More Gods Behaving Badly: Ancient Mythology & Cultural Narrative (Part 2)

Last week, we talked about myths as half-remembered histories and cultural origin stories through the lens of Egyptian myth. This week we’re going to shift more thoroughly to the Greeks and dissect Plato’s idea that myths-as-stories that are based on the gods having passions and struggles — what he calls false myths — and try to figure out why the Greeks would have made their gods do bad things and otherwise be menaces to decency.

And I think the answer is to look at myths as allegories meant to help people digest the world they actually lived in. Part of this would probably be identified with the analytical discipline of functionalism, which is the idea that myths were told to shape societal behavior, but like the current arguments that act like we might need to cancel parts of Greek mythology because they’re morally icky, I think that is overly simplistic. Mythology is one of the earliest forms of folklore, and folklore always speaks to the world as it is and our fears about it. In a world where very few people had any real power, story was a tool for exploring what that meant and making sense of the universe. The same questions modern religions of all stripes grapple with — why do bad things happen to good people, etc. — were no different for the Greeks and their weird mythology engages with those questions. Which means, yeah, it’s time to look at everyone’s favorite super-powered predator, Zeus.

[Jupiter and Juno on Mount Ida (James Barry, 1773)]

The Greeks developed a mythology where what separated gods from men was immortality and cool abilities, not a special moral prerogative. This can be seen as sprouting from the euhemeristic point of view where the gods were ancient kings, and rulers, as they always have been, are a real mixed bag. Zeus was king of the gods because he was the most powerful Olympian and because he murdered the previous uber-god, his father, not because he was good or even especially just. This doesn’t make him different than more terrestrial rulers people would have had contact with, even those like the Egyptians who believed their rulers to be divine. Zeus was always a god to be feared, not really loved, because even went he wasn’t running around molesting everybody, he could shoot electric missiles from the sky that could kill you instantly. The actions of the powerful often have that tang of unpredictability and arbitrary cruelty to those who by contrast are powerless. In this way, myths serve as how-to guides for dealing with power: how to avoid offending it and how to survive. Even in the rare story where Zeus’ attention is in any way welcomed, like with Dionysus’ mother Semele, her story is presented as a cautionary tale that reminds us that the gods don’t always have mortals’ best interests at heart. Which brings us to the other half of Zeus’ somewhat terrifying presence, his wife, Hera.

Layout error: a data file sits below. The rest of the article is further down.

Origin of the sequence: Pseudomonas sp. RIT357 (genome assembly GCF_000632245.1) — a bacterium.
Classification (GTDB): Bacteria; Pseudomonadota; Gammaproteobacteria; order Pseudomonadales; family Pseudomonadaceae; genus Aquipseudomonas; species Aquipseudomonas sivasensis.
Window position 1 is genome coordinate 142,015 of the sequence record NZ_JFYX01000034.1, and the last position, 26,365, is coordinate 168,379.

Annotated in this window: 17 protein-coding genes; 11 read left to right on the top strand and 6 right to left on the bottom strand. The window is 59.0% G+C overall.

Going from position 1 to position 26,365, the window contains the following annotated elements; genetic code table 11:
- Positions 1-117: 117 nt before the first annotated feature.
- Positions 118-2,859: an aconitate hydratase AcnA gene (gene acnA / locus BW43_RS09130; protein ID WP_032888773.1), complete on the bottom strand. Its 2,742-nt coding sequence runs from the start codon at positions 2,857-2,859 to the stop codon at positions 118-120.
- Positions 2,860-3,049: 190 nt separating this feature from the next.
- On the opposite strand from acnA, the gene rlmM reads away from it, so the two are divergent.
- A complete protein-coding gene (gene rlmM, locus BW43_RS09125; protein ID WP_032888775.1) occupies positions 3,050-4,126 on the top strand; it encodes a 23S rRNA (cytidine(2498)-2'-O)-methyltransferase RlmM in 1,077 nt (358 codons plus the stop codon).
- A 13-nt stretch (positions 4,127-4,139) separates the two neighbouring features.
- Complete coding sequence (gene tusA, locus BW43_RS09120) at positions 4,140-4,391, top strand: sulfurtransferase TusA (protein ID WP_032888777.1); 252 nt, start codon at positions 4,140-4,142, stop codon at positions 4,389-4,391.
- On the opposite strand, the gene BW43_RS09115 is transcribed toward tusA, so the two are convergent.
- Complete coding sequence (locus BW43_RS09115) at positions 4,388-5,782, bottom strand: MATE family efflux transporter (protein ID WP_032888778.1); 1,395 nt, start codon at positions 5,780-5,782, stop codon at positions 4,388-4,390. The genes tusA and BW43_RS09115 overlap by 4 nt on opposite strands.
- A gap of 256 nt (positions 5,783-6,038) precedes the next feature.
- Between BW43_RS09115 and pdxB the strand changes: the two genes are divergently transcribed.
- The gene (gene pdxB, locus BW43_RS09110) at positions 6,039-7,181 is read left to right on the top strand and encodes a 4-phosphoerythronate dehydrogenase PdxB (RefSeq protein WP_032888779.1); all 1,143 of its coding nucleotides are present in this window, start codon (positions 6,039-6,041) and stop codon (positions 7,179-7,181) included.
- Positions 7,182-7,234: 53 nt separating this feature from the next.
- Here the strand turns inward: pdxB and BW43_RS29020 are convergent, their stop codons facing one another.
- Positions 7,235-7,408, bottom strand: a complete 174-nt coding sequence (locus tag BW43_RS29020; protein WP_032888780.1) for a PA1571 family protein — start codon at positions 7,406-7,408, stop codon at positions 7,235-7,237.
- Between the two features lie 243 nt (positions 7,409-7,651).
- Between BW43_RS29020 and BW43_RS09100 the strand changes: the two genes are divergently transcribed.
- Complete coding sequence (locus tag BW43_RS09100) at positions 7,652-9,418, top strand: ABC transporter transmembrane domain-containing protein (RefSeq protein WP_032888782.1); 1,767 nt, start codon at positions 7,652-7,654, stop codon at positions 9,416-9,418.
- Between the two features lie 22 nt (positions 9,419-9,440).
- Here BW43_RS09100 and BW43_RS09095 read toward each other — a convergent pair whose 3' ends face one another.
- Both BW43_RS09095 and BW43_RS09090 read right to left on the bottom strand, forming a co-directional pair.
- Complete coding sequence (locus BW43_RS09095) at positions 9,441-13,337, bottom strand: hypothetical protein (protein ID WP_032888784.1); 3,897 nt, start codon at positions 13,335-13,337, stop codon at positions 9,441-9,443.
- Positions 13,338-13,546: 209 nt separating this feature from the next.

Hera rarely comes off any better than her husband in most Greek myths, where she exists as mainly a revenge machine trying to punish all of the women (she tends to give the boys a pass) that had the temerity to let themselves be sexual assaulted by Zeus. I’m not implying that this is a healthy or admirable attitude, but it is a deeply human one. As a species, our weird and deep fascination with celebrity and powerful people comes from living vicariously through people who, as Robin Leach would tell us, live the lives that you and I can only dream of.

But we have this equally weird parallel desire to see those living those unattainable lives as not so different than us (the “guy you could grab a beer with” syndrome). For modern Americans, I’m sure the latter comes from our cultural mythos that anyone can become those rich and powerful people with a little hard work and luck, but for the Greeks, this mythos likely functioned in the same way the alternate Ramayanas did for medieval Bengali women. Hera is the goddess of marriage, but she understands what it’s like to be in a crappy marriage. She is an immensely powerful goddess, but she isn’t as powerful as her husband, either, and she knows the rage and humiliation of being seen as mean and petty when she lashes out at the only people she can touch: those less powerful than Zeus. These are all emotions a Greek wife could identify and empathize with, and while the versions of most Greek myths survive from male-centric storytelling that was respected enough to be written down, it isn’t a terribly big leap to assume that there were female-centric versions of these same myths told from the perspective of Hera and Zeus’ other female victims that would have been told in the secluded, largely illiterate world of the Greek women’s quarters that we have lost. Modern feminist re-tellings are likely only new to us, not their ancient audience.